SARAJEVO, Bosnia-Herzegovina (AP) — Bosnia is mourning a policeman who was killed in what authorities are treating as a terrorist act by a Muslim gunman in the northeast of the country.
Flags were at half-staff throughout the country on Wednesday as policeman Dragan Djuric was laid to rest in his village of Karakaj, near the town of Zvornik where he was killed.
Monday's attack in the Bosnian Serb town left the Serb policeman and the gunman dead and two officers wounded. Prosecutors suspect it was an incident of Islamic terrorism but authorities have called for patience until the investigation is over. Police arrested two men allegedly connected to the gunman.
Security Minister Dragan Mektic said Bosnia must wage an unrelenting fight against terrorism and investigate any flaws in its security system. Before the attack, Bosnia's intelligence service had instructed authorities nationwide to raise the security level because of possible terrorist attacks but police failed to follow the advice. He announced an investigation into why.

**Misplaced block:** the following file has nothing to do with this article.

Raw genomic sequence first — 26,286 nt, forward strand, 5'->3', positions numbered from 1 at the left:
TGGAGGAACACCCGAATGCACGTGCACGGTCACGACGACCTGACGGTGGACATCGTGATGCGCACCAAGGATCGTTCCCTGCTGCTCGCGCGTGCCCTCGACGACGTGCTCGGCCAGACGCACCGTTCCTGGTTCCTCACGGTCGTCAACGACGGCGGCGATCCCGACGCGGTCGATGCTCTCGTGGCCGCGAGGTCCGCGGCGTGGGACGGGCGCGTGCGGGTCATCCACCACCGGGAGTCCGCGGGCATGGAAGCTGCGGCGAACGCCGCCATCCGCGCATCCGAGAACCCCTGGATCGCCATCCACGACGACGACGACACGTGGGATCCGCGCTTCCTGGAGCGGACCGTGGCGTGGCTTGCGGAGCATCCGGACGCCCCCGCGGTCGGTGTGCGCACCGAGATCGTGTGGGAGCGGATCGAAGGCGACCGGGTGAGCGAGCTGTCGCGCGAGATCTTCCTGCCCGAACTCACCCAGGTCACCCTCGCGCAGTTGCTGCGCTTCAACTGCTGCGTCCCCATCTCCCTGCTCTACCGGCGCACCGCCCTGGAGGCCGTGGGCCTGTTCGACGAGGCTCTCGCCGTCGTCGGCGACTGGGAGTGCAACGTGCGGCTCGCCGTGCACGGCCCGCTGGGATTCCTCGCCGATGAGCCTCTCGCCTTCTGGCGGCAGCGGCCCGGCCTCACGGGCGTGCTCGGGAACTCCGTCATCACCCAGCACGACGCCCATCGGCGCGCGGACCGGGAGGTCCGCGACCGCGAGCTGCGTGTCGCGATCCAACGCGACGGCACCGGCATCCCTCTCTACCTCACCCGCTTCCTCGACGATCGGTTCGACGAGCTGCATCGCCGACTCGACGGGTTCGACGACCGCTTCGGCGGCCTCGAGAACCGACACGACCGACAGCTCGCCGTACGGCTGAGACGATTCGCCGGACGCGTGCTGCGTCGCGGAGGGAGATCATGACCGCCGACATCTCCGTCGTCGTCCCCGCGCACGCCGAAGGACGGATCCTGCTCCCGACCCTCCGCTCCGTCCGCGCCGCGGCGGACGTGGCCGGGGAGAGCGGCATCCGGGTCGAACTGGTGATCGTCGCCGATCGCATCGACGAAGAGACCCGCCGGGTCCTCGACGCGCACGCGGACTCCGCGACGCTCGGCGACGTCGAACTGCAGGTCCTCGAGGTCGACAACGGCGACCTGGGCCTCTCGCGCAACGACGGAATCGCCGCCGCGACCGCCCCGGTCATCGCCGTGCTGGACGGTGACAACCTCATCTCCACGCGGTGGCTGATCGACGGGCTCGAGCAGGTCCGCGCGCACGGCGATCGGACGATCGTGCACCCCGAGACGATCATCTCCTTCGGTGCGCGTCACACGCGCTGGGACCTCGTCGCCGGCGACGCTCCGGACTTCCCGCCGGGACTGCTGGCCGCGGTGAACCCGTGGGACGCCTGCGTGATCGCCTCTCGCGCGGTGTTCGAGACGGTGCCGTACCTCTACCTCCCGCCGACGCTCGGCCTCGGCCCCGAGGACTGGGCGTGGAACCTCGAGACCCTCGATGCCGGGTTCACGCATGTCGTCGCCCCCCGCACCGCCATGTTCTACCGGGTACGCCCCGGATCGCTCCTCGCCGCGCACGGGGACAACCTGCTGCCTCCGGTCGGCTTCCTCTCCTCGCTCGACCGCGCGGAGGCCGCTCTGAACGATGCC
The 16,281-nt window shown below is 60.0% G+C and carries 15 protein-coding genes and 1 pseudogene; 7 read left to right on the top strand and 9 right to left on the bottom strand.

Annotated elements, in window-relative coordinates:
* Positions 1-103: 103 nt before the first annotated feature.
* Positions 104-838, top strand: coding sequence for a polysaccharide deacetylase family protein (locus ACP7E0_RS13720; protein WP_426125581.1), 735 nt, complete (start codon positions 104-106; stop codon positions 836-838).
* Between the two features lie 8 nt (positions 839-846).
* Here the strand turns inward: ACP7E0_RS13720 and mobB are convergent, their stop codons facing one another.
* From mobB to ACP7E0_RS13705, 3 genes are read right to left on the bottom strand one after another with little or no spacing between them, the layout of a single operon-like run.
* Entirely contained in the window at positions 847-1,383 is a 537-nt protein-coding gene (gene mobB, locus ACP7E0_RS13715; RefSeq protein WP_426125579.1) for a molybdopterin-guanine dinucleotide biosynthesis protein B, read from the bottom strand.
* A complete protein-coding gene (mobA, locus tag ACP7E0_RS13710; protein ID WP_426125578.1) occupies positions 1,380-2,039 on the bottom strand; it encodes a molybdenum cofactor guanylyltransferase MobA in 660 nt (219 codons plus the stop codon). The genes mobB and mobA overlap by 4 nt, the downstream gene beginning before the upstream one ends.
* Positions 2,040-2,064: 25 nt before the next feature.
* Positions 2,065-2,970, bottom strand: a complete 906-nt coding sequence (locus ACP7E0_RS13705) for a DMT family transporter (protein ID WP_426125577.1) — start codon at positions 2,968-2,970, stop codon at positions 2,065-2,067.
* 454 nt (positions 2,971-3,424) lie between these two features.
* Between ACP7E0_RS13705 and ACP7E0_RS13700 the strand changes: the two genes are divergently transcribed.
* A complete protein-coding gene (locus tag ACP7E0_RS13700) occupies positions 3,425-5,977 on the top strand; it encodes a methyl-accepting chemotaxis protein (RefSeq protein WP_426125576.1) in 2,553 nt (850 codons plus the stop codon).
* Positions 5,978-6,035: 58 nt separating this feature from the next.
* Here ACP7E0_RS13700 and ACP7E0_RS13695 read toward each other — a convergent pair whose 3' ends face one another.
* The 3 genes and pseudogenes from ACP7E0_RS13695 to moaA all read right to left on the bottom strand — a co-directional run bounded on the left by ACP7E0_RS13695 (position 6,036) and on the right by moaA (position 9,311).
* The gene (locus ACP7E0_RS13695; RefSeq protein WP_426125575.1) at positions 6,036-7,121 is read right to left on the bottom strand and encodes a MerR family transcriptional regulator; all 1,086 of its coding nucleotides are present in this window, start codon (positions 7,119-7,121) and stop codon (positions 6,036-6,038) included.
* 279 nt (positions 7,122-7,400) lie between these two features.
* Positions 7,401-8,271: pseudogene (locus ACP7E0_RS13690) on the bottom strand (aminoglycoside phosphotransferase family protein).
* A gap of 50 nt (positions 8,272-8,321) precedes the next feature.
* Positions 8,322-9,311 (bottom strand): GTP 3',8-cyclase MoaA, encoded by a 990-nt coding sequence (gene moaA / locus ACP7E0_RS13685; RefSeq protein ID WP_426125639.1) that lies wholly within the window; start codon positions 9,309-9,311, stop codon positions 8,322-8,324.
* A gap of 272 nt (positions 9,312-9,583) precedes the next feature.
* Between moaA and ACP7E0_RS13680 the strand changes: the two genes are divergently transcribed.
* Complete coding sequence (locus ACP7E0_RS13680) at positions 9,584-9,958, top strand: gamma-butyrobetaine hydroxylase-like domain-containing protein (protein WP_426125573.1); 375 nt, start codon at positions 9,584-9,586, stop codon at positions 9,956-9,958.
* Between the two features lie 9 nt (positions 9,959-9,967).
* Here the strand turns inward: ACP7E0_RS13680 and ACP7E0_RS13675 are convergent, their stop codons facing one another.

"If we do not defeat terrorism, terrorism will defeat us," Mektic said.
Officials have called on people in Bosnia not to allow this attack to worsen inter-ethnic relations that have been fragile since the 1992-95 war. Zvornik mayor Zoran Stefanovic, who has asked citizens to refrain from hate speech or any form of provocation, has met with Muslim Bosniak returnees to Zvornik, political activists and even soccer fans in town.
The Islamic Community in Bosnia has condemned the attack.
"With such irrational acts, individuals like these are inflicting enormous damage to — first of all — their own people but also to the entire society," the statement said.